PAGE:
Tianna-Kaye Woodstock, Electrical Engineer

Tianna postdoc
Photo by Andrea Starr, composite image by Melanie Hess-Robinson | Pacific Northwest National Laboratory

“The intertwining of simplicity and complexity” is what interests Tianna-Kaye Woodstock in her research with lighting. To those of us who simply flip a switch and expect a light to turn on, lighting may seem straightforward, but she and her colleagues are using data from self-reporting lighting systems to optimize a building’s performance and analyze its impact. The effects are far-reaching. Efficient lighting is not only good for the environment but also can make us healthier and more productive humans. 

While pursuing her PhD in electrical engineering at the Rensselaer Polytechnic Institute, she regularly encountered research that originated at PNNL, a leader in the field of solid-state lighting (SSL). After graduating, she accepted a postdoc position and now collaborates with the authors of that research.

Dr. Woodstock said, “it was an honor to come and work with the institution and people that had such a massive impact on realization of SSL technology.” She has found a good fit where ideas are encouraged, and she is inspired by the expansive scope of the research. 

Jihee Yang, Physicist

Jihee Postdoc
Photo by Andrea Starr, composite image by Melanie Hess-Robinson | Pacific Northwest National Laboratory

Jihee Yang’s research in low-temperature environments has two focuses. Because many materials exhibit unexpected behaviors in low temperatures, new insights can be found when experimenting in those environments. Low temperatures aid in the search for dark matter and enable quantum information science, which can contribute to the next generation of computing systems.

She said, “I am fascinated by the intertwined nature of these fields... They complement each other, which can lead to major advances in science.”

During Dr. Yang’s first postdoc experience, she had the opportunity to work with PNNL collaborators. She came away with a positive feeling about PNNL’s programs and atmosphere. She earned her PhD in physics from the University of Florida in 2016 and was a postdoctoral scholar at the University of Washington before coming to PNNL in 2021. 

She said, “I enjoy the positive work environment and mutual respect between people at PNNL.” Working with researchers who share in her scientific interests and enthusiasm is valued by Dr. Yang, and she has found that at PNNL.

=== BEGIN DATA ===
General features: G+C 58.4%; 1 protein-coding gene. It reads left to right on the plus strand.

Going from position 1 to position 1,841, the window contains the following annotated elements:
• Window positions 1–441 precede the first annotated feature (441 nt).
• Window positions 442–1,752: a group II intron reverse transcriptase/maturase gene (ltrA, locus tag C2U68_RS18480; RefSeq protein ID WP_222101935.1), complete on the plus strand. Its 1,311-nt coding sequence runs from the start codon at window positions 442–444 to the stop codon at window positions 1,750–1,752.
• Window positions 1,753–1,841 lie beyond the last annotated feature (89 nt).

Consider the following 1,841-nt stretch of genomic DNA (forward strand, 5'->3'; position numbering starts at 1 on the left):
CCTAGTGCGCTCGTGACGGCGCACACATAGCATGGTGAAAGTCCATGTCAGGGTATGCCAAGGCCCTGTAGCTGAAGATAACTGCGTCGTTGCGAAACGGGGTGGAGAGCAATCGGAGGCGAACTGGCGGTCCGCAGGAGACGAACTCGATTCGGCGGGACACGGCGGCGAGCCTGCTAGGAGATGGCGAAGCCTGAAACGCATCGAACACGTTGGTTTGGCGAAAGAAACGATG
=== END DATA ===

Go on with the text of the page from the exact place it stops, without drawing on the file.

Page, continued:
Kevin Zemaitis, Analytical Chemist

Kevin Postdoc
Photo by Andrea Starr, composite image by Melanie Hess-Robinson | Pacific Northwest National Laboratory

PNNL offers unique capabilities that drew Kevin Zemaitis to campus. The Environmental Molecular Sciences Laboratory (EMSL) is one of only two laboratories in the world with a 21 Tesla (T) superconducting magnet for a Fourier transform ion cyclotron resonance mass spectrometer (FTICR MS). He uses the Lab’s premier instrumentation to analyze complex biological systems and finds great purpose in applying highly custom techniques to problems within environmental and biological research.

After receiving his PhD in analytical chemistry from the University of Buffalo, Dr. Zemaitis joined the Lab to aid in the development of Orbitrap platforms for spatial proteomics and the next generation of hybrid Orbitrap-FTICR instrumentation. These instrument developments seek to address questions previously unanswerable. These incredible opportunities are but two of the benefits of his postdoc experience. Collaborating on multidisciplinary projects is a highlight that has allowed him exposure to different fields. 

“I have never found myself limited, and there are always new challenges to overcome and opportunities to be engaged in,” said Dr. Zemaitis. PNNL celebrates his determination to meet these challenges in pursuit of scientific discovery.

Published: September 16, 2022